You could argue that the Wild West is a tough sell for a videogame. It may have been the reliable staple of action-packed kids' entertainment for years, but those who grew up daydreaming of cowboys were doing so long before the joypad made an appearance. Kids today - and by kids, I refer to most people under the age of 40 - seemingly all grew up wanting to be tormented superheroes, homoerotic space marines or superstars of reality TV. Where's the room for a Western adventure in that?
Yet there's still enough love out there for the brutal tales of the Old West to ensure that developers return to its themes every couple of years. When you play a game like the original Call of Juarez, you understand why. Atmospheric, good-looking and innovative, it combined stealth and all-out action very neatly. Most importantly, it introduced us to Reverend Ray, the gloriously unhinged outlaw-turned-preacher who intoned fire and brimstone Bible verses in a voice that sounded like it was being produced by a bulldozer's engine while gun-slinging his way through wave after wave of hapless sinners.
You don't create a character like that and then just walk away. So, having shown us Ray as a Reverend, developer Techland is doing the logical thing next - a prequel, where we get to see Ray the Outlaw, playing through the events that turn him into God's instrument of slightly demented vengeance. What that means is that this is another opportunity to storm through the Old West, rendered even more lawless than usual by the devastation of the Civil War, with Ray's gravelly tones narrating you through the carnage. In this, the core appeal of the game appears to be broadly unchanged - and so, too, is the central conceit of its gunplay.
Westerns, after all, are all about the almost mythological status of the gunslinger, and Ray is no exception. Kill enough enemies through normal means, and you'll receive the ability to enter 'concentration mode', which stops time, allowing you to drag the crosshair over your enemies for a few seconds, and promptly shoot them all when the timer runs out. A second version of the ability, wielded by the game's other playable character, Thomas, is more like a rapid-fire heat-seeking attack. In both cases, once the ability has been charged up, you've got to use it within a set time or you lose it, preventing you from stockpiling it, and keeping the game's action flowing nicely.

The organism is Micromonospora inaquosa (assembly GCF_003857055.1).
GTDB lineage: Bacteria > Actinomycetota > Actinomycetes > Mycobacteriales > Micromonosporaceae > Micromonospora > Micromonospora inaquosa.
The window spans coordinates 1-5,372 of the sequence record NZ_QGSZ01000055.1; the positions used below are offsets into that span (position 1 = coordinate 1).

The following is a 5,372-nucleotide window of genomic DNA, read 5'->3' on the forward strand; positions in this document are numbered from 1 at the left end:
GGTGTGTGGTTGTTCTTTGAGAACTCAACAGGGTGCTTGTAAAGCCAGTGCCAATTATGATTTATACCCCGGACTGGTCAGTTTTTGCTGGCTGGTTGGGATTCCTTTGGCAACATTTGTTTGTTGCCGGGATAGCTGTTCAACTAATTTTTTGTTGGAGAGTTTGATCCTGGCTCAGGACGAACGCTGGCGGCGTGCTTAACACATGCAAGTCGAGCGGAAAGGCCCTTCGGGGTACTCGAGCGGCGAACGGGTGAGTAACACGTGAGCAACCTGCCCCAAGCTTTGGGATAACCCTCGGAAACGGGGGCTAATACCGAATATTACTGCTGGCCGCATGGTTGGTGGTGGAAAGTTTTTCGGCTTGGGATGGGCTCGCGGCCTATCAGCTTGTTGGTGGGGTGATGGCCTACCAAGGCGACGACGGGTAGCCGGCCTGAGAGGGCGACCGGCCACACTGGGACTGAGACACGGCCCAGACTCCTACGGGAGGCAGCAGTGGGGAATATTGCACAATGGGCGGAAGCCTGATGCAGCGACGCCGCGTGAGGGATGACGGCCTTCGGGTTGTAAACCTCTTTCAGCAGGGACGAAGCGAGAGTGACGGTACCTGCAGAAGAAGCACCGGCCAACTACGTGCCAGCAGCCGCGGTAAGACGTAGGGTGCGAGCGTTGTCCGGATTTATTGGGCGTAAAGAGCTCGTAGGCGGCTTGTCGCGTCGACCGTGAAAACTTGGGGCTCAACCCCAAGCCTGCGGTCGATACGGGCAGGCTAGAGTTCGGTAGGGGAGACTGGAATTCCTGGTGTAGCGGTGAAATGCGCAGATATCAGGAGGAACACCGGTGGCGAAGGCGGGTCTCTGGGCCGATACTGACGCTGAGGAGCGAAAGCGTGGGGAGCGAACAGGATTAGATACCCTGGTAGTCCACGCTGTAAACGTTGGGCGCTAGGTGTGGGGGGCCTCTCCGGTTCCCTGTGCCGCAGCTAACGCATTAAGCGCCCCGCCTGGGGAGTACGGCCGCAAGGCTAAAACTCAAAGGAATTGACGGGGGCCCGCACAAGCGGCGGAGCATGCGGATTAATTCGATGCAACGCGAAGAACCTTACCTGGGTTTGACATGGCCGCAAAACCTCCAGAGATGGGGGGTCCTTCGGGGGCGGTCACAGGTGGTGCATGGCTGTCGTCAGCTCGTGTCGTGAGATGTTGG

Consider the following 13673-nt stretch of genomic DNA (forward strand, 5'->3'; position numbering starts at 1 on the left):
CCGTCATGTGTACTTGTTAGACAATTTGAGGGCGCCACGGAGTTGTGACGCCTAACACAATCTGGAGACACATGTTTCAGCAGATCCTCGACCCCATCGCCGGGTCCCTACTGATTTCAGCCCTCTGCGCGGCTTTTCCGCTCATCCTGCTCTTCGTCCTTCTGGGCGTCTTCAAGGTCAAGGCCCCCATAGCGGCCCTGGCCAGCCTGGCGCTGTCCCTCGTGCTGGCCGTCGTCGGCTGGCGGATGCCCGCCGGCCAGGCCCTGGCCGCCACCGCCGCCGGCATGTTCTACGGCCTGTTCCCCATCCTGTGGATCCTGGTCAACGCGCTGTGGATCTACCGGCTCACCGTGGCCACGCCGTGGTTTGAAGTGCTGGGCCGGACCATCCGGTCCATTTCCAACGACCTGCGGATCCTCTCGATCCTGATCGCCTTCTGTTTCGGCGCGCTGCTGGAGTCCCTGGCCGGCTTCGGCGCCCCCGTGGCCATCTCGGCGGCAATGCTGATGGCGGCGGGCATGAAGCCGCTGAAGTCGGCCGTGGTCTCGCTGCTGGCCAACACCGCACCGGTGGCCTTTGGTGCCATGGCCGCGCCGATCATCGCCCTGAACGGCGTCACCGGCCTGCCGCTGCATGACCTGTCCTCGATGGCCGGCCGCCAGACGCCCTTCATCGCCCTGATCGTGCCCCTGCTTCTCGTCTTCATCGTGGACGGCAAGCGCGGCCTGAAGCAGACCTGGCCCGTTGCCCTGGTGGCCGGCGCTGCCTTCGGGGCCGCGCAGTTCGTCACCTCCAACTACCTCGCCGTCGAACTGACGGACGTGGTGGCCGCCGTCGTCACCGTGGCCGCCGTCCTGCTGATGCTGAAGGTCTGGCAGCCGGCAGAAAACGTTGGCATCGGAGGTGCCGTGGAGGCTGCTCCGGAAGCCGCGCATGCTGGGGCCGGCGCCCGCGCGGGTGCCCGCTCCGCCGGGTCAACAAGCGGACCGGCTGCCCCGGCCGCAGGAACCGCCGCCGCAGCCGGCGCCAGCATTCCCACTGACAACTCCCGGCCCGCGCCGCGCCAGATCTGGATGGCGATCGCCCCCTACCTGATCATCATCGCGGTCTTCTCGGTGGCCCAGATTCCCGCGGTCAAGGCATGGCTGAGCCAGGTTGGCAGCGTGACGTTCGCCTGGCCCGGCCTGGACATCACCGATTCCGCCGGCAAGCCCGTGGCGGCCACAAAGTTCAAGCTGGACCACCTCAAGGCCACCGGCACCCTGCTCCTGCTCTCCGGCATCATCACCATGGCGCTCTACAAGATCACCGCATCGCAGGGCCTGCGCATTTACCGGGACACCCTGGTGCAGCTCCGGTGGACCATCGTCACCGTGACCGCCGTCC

Thomas, by the way, is Ray's brother - explaining the game's subtitle - and with a more tactical, long-distance fighting style, he provides a gameplay foil to Ray's death-dealing juggernaut. The plot set-up has them both serving in the American Civil War, but soon deserting for personal reasons and heading further west, fighting all manner of foes including their former army comrades. In the early levels I've played, Techland has made the most of the Civil War setting, with large-scale environments crisscrossed by trenches and defined by mud and rolling palls of smoke.
The game looks pretty fantastic in general, and it's equally at home in confined environments - such as some of the claustrophobic trenches - and in wide open vistas. The scenery was one of the high points of the original game, and it'll be interesting to see what new wonders Techland can pull off with its latest engine technology. The action winds its way down through Mexico and there's talk of Incan ziggurats and all sorts by the end - making it hard to imagine the developers resisting the urge to show off with some breathtaking vistas.